by Rob DiCristino and Adam Riske
Adam: Welcome to Reserved Seating. I’m Adam Riske 3D.
Rob: And I’m Rob DiCristino 3D.
Adam: After 26 years, the James Cameron sci-fi classic Terminator 2: Judgment Day returns to theaters with a 3D gimmick. I would go into the plot and show a clip, but you already know the plot and I can’t post a YouTube clip in 3D so neither of these things will happen. I’ll start by saying that this viewing of T2 was unlike any I have ever had in mostly positive, but not life-changing ways. I think you’re perfectly fine seeing T2: 3D in theaters and perfectly fine if you don’t. Rob, what did you think of the 3D transfer? What is your history with the movie? Did you discover anything new by seeing the film in a theater (again or for the first time?) in 3D? Is this Arnold Schwarzenegger’s best movie? What did they see in Edward Furlong? Is this movie metal (like heavy metal, not metal metal)? I need your clothes, your boots and your answers.
As for the film itself, I thought the 3D was effective in the opening future battle and the highway set piece with the helicopter. Other than that, it was largely a distraction. I don't want to sound like too much of a grump, though, because this is a movie I truly love and have since I was a kid. It was the first movie I ever owned on physical media and my introduction to Schwarzenegger in general. It was great to finally see it on the big screen and discover that it holds up so well. It definitely sits at the top of Schwarzenegger’s filmography for me (with Last Action Hero in a close second - Don't @ me), and it remains one of the only science fiction sequels that actually improves on the original. I'm not necessarily saying it's better than The Terminator (it's kind of an Alien/Aliens situation - they're so different), but it does build on the original’s theme of the perils of parenthood in a fascinating way. I mentioned in a column that will run later this week that it's a film that grows with me. I think it's truly timeless.
The Furlong question is a tough one. I might be in the minority here, but I honestly don't think there's anything wrong with his performance. I think this movie is brilliantly cast (we don't talk enough about how amazing Linda Hamilton is), and his unpracticed delivery works for his character. He should be a little irritating, otherwise his mother’s work doesn't feel as important. At the same time, this presentation did remind me just how obvious his dialogue manipulation (whether ADR or just alteration - reports differ) was. That's definitely not something I noticed watching the film on VHS.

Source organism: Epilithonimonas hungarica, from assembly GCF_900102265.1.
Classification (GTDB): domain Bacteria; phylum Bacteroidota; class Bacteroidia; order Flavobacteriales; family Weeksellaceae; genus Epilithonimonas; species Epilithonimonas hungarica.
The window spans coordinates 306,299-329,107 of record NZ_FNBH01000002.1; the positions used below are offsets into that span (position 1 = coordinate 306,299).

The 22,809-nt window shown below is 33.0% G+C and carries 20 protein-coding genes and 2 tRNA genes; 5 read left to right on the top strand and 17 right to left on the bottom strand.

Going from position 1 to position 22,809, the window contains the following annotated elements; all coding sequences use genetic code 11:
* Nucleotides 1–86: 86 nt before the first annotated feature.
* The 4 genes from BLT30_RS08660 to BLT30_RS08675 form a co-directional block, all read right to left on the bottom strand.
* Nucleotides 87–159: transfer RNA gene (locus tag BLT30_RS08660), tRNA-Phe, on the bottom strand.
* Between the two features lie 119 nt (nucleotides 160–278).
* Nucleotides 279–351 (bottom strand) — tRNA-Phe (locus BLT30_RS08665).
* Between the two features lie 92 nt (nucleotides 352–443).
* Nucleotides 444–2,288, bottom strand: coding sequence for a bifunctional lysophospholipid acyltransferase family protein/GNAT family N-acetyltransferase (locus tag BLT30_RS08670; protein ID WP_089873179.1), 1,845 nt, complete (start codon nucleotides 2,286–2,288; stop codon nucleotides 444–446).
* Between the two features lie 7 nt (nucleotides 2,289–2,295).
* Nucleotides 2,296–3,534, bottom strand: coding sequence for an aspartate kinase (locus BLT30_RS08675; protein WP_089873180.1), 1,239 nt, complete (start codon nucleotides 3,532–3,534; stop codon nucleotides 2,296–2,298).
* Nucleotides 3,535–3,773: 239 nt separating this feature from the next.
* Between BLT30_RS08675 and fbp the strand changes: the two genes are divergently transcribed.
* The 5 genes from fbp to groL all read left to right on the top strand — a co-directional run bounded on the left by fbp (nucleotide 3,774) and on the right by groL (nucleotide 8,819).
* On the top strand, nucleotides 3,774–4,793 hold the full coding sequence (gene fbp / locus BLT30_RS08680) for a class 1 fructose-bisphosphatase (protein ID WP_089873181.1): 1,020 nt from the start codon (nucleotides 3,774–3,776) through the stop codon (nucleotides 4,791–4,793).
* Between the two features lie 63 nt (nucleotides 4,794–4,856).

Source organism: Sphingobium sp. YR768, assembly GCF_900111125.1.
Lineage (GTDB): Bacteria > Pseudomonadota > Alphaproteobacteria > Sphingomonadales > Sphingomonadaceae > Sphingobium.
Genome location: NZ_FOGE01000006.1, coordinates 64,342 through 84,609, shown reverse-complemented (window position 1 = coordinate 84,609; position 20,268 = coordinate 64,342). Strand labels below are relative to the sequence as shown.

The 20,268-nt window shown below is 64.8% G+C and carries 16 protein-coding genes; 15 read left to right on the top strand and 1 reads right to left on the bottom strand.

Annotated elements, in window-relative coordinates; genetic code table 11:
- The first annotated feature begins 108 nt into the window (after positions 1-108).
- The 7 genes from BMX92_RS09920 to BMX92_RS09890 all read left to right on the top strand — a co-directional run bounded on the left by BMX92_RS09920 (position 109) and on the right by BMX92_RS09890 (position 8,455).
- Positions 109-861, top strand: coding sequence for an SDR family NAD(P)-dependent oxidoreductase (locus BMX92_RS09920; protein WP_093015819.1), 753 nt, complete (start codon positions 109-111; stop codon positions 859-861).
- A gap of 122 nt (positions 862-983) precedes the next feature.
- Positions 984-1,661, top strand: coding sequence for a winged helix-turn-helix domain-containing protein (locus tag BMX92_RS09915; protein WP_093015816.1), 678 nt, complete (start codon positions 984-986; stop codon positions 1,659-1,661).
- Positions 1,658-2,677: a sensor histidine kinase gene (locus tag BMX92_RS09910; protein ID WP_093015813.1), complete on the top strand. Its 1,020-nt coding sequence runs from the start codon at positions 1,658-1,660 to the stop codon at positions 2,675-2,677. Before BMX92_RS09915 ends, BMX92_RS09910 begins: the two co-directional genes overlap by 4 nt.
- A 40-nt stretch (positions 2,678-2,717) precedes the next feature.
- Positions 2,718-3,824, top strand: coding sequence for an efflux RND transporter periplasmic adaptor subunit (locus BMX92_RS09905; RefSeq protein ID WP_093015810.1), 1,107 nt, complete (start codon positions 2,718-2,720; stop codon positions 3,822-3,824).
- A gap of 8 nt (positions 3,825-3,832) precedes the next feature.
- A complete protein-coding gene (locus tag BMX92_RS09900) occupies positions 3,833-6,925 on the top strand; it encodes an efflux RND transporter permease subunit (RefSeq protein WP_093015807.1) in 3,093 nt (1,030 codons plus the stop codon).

One other technical bit I appreciated on this release was the stuntman face replacement. Arnold’s motorcycle double has always been one of the few “bloopers” that actually takes me out of a movie. I was looking for it this time, and I was happy to see how well the digital work blended in.
And yes, this movie is metal. Liquid metal.
a few years back and I was worried that I didn’t like T2 as much as I remembered when it was released in 1991. This viewing at least got my love for the movie back to where it should be. Save for a few ‘90s-esque flourishes (the “Bad to the Bone” joke, the “I need a vacation” joke, both of which PLAYED in 1991), Terminator 2 is just about as perfect of an action movie as you can get and my favorite James Cameron film. I wish the movie was in IMAX 3D instead of RealD 3D, but that’s probably because the movie wasn’t shot that way, I suppose. I don’t know.
I had the same thought as you about the stunt double face swap. When Arnold does that jump with his motorcycle and I saw it was Arnold’s face (and not his stunt double), I was happy because it’s a digital tinker that improves the movie. I’m glad James Cameron didn’t futz with the movie for changes more drastic than that. I also agree with you that this was the viewing where my big takeaway is how great Linda Hamilton is. I mean, she’s amazing. When I was younger I was so caught up in Arnold and the spectacle that Linda Hamilton’s performance didn’t really capture my complete attention, but here she’s so interesting because she’s flawed but also really (believably) strong and committed. I also appreciated Joe Morton this time out a lot. He’s a character actor I’ve always liked (he’s great in Speed), but I really took to how he plays Miles Dyson as a guy who isn’t Dr. Frankenstein but instead someone so caught up in his gifts that he doesn’t completely understand the long-lasting effect of his work. I can imagine so many movies portraying Dyson as a man who wants to play G-D or sabotaging the Connors/T-800’s mission and it’s so refreshing that it’s not that in T2. I also love seeing a tentpole from 1991 and admiring how it has just enough action beats to satisfy before overstaying its welcome. If T2 was a 2017 release, I can just imagine the T-1000 emerging from the hot steel as some sort of fire monster. Thank goodness that didn’t happen.
Adam: The Hitman’s Bodyguard 2: Judgment Day #NoWalkouts
Rob: I think even I would have to allow a walkout on that one. Overall, though, this was a good experience. Given how the Terminator franchise has grown into this bizarre, grotesque mess, it's nice to be reminded how solid its foundation actually is. Also, The Sarah Connor Chronicles is underrated. Check it out. What are we covering next week?
Adam: We’re going to have a special edition of Reserved Seating where we each cover ten movies we want to watch for the first time during Scary Movie Month 2017! I’ve got stacks on stacks. Until next time…
Rob: These seats are reserved.